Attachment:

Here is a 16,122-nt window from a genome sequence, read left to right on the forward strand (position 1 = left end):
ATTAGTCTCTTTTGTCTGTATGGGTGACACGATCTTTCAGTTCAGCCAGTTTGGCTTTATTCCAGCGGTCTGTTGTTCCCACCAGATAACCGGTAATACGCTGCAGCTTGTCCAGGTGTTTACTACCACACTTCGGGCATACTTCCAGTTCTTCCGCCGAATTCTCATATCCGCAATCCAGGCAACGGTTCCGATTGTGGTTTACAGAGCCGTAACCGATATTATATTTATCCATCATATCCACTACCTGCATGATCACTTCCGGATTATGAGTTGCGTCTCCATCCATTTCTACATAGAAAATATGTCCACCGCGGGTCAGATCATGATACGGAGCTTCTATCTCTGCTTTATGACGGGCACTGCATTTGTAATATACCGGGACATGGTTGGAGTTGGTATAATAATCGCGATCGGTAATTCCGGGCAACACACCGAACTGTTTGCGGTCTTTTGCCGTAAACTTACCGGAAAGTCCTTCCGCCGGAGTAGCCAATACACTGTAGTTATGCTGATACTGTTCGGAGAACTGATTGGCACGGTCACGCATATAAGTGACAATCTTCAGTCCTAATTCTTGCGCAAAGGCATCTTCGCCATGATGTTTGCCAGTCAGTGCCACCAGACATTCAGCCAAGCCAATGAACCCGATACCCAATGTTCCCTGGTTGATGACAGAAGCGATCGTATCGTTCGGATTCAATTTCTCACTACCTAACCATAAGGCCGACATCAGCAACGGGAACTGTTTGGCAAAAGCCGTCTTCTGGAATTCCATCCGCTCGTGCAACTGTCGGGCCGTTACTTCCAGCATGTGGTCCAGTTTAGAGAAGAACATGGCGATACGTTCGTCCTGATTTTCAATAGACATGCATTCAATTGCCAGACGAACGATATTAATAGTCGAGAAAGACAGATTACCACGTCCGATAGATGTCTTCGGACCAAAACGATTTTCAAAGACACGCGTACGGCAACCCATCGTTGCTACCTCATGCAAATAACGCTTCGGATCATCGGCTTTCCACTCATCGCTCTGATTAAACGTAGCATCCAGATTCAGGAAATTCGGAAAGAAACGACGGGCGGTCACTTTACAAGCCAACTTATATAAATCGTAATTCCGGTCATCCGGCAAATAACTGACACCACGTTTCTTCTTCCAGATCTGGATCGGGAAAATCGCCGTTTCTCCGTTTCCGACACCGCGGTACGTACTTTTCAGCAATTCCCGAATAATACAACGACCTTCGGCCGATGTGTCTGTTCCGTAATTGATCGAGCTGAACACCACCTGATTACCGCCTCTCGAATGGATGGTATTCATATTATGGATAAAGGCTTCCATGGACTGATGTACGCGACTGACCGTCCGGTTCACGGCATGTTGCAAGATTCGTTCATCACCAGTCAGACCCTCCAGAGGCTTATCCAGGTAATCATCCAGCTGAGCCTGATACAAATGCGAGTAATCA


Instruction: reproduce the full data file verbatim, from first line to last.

Here is a 16,122-nt window from a genome sequence, read left to right on the forward strand (position 1 = left end):
ATTAGTCTCTTTTGTCTGTATGGGTGACACGATCTTTCAGTTCAGCCAGTTTGGCTTTATTCCAGCGGTCTGTTGTTCCCACCAGATAACCGGTAATACGCTGCAGCTTGTCCAGGTGTTTACTACCACACTTCGGGCATACTTCCAGTTCTTCCGCCGAATTCTCATATCCGCAATCCAGGCAACGGTTCCGATTGTGGTTTACAGAGCCGTAACCGATATTATATTTATCCATCATATCCACTACCTGCATGATCACTTCCGGATTATGAGTTGCGTCTCCATCCATTTCTACATAGAAAATATGTCCACCGCGGGTCAGATCATGATACGGAGCTTCTATCTCTGCTTTATGACGGGCACTGCATTTGTAATATACCGGGACATGGTTGGAGTTGGTATAATAATCGCGATCGGTAATTCCGGGCAACACACCGAACTGTTTGCGGTCTTTTGCCGTAAACTTACCGGAAAGTCCTTCCGCCGGAGTAGCCAATACACTGTAGTTATGCTGATACTGTTCGGAGAACTGATTGGCACGGTCACGCATATAAGTGACAATCTTCAGTCCTAATTCTTGCGCAAAGGCATCTTCGCCATGATGTTTGCCAGTCAGTGCCACCAGACATTCAGCCAAGCCAATGAACCCGATACCCAATGTTCCCTGGTTGATGACAGAAGCGATCGTATCGTTCGGATTCAATTTCTCACTACCTAACCATAAGGCCGACATCAGCAACGGGAACTGTTTGGCAAAAGCCGTCTTCTGGAATTCCATCCGCTCGTGCAACTGTCGGGCCGTTACTTCCAGCATGTGGTCCAGTTTAGAGAAGAACATGGCGATACGTTCGTCCTGATTTTCAATAGACATGCATTCAATTGCCAGACGAACGATATTAATAGTCGAGAAAGACAGATTACCACGTCCGATAGATGTCTTCGGACCAAAACGATTTTCAAAGACACGCGTACGGCAACCCATCGTTGCTACCTCATGCAAATAACGCTTCGGATCATCGGCTTTCCACTCATCGCTCTGATTAAACGTAGCATCCAGATTCAGGAAATTCGGAAAGAAACGACGGGCGGTCACTTTACAAGCCAACTTATATAAATCGTAATTCCGGTCATCCGGCAAATAACTGACACCACGTTTCTTCTTCCAGATCTGGATCGGGAAAATCGCCGTTTCTCCGTTTCCGACACCGCGGTACGTACTTTTCAGCAATTCCCGAATAATACAACGACCTTCGGCCGATGTGTCTGTTCCGTAATTGATCGAGCTGAACACCACCTGATTACCGCCTCTCGAATGGATGGTATTCATATTATGGATAAAGGCTTCCATGGACTGATGTACGCGACTGACCGTCCGGTTCACGGCATGTTGCAAGATTCGTTCATCACCAGTCAGACCCTCCAGAGGCTTATCCAGGTAATCATCCAGCTGAGCCTGATACAAATGCGAGTAATCA